If the copyright infringer can show that their use falls within one of the three categories, they must then show that the dealing was "fair". This takes into account a number of things, and due to the freedom of speech provisions under the Human Rights Act 1998 is deliberately intended not to be based on rigid and inflexible tests. Instead, as in Ashdown v Telegraph Group Ltd,[9] the courts "bear in mind that considerations of public interest are paramount". Because of this, there are many different things which enhance or detract from the "fair" nature of the dealing. If the copyrighted work was unpublished at the time, this will count against the use being fair, and makes the defence on the grounds of criticism and review "unavailable". The courts will give different weight to different kinds of documents; a series of private letters which have not been published will detract more from the fairness of the infringement than unpublished official reports which discuss matters of public interest.[7]

How the work was obtained and for what purpose is also a factor. If the work was obtained illegally or unethically, the dealing is less likely to be "fair" than if it was legitimately acquired. Similarly, if the motives of the dealing are negative, the fairness will be impugned. As in Hyde Park, the court must "judge the fairness by the objective standard of whether a fair minded and honest person would have dealt with the copyright work in the manner" in question. Consequences are also a factor; if, as in Hubbard v Vosper,[10] the parties to the case are competitors and infringing on the work acts as an alternative to purchasing the original, this will limit the fairness of the dealing. Occasionally the courts will also consider whether the purpose of the infringement could have been achieved in a less intrusive way, as in Hyde Park.[11]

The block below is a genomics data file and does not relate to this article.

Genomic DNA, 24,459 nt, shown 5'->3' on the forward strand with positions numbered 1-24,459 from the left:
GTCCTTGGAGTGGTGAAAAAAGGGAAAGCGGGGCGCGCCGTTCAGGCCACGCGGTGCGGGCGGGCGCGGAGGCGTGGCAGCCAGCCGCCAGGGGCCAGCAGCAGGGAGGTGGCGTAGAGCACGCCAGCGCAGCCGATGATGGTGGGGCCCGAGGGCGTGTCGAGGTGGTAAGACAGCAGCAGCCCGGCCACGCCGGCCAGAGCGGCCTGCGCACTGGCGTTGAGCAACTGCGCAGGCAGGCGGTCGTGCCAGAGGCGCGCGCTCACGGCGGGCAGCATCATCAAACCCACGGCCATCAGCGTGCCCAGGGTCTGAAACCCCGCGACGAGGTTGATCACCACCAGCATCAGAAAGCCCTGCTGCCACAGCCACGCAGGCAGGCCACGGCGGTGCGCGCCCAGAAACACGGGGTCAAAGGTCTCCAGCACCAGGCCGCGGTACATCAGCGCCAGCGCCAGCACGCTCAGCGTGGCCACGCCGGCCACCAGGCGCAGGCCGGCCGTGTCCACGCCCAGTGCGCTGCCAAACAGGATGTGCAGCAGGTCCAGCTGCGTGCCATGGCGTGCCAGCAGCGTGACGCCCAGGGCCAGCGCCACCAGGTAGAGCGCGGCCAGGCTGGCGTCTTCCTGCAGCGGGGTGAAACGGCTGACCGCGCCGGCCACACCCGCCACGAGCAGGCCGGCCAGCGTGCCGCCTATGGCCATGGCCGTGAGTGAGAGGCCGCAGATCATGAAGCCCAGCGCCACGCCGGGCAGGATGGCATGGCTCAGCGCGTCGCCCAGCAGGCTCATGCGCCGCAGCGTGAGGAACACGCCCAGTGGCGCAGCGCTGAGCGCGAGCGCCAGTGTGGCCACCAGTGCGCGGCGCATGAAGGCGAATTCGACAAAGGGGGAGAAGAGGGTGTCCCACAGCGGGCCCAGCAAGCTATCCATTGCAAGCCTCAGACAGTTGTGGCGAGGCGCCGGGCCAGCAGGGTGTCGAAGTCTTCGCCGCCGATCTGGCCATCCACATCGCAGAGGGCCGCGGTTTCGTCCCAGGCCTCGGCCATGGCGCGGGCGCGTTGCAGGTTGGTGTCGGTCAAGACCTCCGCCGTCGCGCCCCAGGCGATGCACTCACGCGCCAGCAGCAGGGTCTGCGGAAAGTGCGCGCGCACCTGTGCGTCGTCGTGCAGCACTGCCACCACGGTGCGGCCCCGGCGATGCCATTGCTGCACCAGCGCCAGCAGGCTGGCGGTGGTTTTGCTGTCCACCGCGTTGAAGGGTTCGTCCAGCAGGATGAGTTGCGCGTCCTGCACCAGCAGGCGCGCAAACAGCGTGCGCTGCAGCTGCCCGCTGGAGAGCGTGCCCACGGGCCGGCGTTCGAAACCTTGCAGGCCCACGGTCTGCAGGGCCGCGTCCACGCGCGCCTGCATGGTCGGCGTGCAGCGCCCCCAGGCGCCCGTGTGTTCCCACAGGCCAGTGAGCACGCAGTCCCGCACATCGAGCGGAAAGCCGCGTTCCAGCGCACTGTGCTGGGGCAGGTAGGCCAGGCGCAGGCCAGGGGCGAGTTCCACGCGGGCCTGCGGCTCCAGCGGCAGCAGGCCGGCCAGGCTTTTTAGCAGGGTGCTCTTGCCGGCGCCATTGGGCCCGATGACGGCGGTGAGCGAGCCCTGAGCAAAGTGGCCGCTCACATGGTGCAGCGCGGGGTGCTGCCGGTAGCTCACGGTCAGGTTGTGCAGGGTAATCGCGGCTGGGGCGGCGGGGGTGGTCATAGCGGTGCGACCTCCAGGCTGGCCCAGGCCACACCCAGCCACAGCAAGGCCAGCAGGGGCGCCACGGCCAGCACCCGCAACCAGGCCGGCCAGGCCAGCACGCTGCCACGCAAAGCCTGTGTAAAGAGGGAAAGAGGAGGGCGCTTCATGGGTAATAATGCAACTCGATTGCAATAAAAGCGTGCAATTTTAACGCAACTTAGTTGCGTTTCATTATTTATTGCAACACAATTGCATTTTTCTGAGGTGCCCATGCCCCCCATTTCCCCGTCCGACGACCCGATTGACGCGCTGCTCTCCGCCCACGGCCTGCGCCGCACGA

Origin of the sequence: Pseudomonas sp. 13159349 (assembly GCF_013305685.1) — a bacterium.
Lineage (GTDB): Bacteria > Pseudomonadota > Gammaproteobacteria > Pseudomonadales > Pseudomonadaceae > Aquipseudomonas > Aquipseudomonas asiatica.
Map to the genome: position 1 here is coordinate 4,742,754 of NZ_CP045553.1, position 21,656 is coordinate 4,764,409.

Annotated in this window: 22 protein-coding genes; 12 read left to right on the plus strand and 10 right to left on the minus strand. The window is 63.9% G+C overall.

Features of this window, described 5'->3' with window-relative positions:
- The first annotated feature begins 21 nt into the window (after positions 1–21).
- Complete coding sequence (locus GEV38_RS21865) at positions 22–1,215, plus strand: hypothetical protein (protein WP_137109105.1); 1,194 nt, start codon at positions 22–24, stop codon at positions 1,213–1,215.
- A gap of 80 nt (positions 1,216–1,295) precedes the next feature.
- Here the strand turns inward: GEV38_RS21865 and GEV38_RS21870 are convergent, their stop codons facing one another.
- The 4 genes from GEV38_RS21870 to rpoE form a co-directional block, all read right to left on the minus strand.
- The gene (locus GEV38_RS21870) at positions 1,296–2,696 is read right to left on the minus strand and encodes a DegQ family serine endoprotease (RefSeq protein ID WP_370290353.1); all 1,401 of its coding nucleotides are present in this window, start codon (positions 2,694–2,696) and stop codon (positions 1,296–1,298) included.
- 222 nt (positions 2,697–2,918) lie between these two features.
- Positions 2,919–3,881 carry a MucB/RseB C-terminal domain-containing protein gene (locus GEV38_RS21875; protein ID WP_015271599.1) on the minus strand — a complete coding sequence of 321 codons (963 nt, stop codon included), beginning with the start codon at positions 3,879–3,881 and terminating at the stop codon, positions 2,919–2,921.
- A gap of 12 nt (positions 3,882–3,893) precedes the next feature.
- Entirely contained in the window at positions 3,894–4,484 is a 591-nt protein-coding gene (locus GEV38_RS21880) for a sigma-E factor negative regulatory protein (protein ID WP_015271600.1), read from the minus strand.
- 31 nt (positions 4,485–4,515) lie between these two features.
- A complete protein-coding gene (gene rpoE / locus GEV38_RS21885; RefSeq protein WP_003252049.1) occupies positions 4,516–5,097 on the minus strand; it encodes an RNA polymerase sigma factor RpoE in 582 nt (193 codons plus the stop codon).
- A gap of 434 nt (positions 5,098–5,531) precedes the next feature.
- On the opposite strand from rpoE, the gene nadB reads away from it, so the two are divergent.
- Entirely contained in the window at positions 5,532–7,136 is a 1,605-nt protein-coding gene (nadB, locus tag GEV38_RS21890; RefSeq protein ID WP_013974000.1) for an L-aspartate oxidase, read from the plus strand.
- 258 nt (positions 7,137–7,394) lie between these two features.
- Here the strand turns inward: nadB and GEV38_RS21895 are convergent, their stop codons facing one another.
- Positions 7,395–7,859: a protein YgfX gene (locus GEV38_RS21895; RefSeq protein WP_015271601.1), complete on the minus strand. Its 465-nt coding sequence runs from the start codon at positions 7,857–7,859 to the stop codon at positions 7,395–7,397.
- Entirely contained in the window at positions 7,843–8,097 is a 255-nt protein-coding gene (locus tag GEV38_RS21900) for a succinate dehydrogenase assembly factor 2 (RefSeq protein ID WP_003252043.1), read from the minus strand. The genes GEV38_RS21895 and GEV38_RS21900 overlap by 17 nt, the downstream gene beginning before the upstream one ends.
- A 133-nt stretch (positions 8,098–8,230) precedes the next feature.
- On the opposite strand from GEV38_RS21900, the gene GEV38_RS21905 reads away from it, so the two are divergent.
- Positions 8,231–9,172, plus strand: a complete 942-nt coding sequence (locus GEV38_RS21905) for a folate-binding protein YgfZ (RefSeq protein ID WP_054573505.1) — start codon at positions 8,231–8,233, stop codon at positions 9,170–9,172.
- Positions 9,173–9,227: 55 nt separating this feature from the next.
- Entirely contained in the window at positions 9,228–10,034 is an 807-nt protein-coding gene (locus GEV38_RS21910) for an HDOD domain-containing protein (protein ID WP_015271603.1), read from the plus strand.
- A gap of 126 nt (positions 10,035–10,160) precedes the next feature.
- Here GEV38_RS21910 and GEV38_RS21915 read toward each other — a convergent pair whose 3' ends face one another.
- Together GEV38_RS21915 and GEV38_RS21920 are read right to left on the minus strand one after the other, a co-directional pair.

The quantity of the work taken is also taken into account. If the infringer uses the majority of a copyrighted work, or all of it, they reduce the expected returns of the copyright owner and compromise "the role that copyright plays in encouraging creativity". As such, the fair dealing defence usually only applies when part of a work has been taken, although some judicial comments, such as those of Megaw LJ in Hubbard, state that there are a few cases in which the work is so short that reproducing it in its entirety may be acceptable. The use made of the work is another factor; if the infringer takes a copyrighted work and reorganises or reinterprets it, the courts are more likely to find that the dealing qualifies as fair than if the work is simply reproduced without modification or analysis.[12] In some situations, the fair dealing defence must be accompanied by "sufficient acknowledgement", where the author and the original work must be identified either by the title or some other description.[13]

Research and study[edit]

Under Section 29(1) of the 1988 Act, fair dealing is a valid defence when dealing with copyright infringement for the purpose of non-commercial research or private study. This applies to "literary, dramatical, musical and artistic works, as well as with the typographical formats of published works"; it does not apply to infringement of broadcasts, sound recordings or film. The rationale for this exception to copyright law is that research and study is necessary to create new works and inspire innovation, while the non-commercial nature of the research does not interfere with the rewards that copyright provides to the original copyright holder.[14] The limited nature of the exception is criticised by Burrell and Coleman, who argue that it "fails to reflect the increasing importance of non-textual media for both study and research".[1] The exception also has only a limited application to things such as software.[14]